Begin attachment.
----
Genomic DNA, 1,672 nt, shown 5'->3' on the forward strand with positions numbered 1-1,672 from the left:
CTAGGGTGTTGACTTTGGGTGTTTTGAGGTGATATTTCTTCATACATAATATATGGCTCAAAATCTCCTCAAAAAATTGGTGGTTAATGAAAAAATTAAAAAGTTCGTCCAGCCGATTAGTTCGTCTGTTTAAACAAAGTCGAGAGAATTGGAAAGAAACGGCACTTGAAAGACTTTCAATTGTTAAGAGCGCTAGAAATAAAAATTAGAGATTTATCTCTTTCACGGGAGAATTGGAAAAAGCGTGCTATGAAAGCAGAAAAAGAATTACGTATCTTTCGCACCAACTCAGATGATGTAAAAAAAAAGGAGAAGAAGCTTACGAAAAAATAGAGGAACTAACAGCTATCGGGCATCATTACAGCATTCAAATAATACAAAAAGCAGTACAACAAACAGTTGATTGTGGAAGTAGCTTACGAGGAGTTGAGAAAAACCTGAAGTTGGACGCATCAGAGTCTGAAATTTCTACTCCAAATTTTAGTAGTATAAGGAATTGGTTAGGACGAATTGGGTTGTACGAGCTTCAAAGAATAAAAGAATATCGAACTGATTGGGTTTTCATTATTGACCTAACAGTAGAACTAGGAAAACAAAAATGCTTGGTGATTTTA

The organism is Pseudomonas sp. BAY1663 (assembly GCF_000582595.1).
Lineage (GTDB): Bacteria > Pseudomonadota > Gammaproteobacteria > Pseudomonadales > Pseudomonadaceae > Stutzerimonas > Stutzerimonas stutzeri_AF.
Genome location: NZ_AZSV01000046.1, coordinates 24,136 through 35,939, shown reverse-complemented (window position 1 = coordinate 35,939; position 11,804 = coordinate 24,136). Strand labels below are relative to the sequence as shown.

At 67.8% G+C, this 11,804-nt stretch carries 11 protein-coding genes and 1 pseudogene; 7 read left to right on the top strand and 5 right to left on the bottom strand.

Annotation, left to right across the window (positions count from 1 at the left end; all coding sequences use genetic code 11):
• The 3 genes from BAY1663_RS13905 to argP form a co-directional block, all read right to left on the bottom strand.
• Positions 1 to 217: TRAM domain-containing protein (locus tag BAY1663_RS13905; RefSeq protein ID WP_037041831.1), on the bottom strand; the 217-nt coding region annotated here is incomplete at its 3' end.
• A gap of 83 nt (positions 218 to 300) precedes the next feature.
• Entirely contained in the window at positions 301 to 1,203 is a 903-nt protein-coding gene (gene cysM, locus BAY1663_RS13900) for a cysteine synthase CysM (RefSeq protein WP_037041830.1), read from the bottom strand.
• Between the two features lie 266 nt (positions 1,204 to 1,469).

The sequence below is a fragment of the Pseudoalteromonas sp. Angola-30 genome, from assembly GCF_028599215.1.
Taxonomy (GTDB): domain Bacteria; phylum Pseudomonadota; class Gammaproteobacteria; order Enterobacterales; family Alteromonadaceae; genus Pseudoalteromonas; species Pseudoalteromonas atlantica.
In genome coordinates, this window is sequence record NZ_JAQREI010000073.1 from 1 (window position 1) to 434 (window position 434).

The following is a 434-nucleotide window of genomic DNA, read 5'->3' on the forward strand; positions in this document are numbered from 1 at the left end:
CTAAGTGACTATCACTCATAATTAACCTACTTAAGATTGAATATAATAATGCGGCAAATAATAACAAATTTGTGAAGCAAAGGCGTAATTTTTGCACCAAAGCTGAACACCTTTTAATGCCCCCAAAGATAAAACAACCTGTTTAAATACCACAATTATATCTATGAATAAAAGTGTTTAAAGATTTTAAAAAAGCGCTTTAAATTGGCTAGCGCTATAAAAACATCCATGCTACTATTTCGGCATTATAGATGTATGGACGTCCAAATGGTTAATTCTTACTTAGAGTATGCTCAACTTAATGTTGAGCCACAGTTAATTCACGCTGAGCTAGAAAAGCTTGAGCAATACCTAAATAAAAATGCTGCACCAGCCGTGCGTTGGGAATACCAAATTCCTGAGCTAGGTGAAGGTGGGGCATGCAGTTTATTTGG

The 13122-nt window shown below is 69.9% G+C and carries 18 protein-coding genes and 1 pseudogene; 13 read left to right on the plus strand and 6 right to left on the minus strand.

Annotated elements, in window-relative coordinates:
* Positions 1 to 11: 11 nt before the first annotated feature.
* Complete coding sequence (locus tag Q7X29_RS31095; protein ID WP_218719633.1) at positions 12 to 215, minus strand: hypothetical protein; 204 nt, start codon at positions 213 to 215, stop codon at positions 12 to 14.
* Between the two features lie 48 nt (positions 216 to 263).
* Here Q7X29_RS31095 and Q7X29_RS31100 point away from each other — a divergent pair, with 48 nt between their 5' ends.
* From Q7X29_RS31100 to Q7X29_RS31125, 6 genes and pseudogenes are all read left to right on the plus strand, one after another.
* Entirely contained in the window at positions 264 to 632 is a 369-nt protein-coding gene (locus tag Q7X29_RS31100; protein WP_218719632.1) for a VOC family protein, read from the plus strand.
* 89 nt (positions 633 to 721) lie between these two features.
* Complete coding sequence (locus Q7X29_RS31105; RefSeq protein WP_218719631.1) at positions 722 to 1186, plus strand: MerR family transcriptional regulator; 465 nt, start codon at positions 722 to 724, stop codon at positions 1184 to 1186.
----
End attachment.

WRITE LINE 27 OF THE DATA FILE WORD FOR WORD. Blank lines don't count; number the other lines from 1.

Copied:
* Complete coding sequence (locus Q7X29_RS31105; RefSeq protein WP_218719631.1) at positions 722 to 1186, plus strand: MerR family transcriptional regulator; 465 nt, start codon at positions 722 to 724, stop codon at positions 1184 to 1186.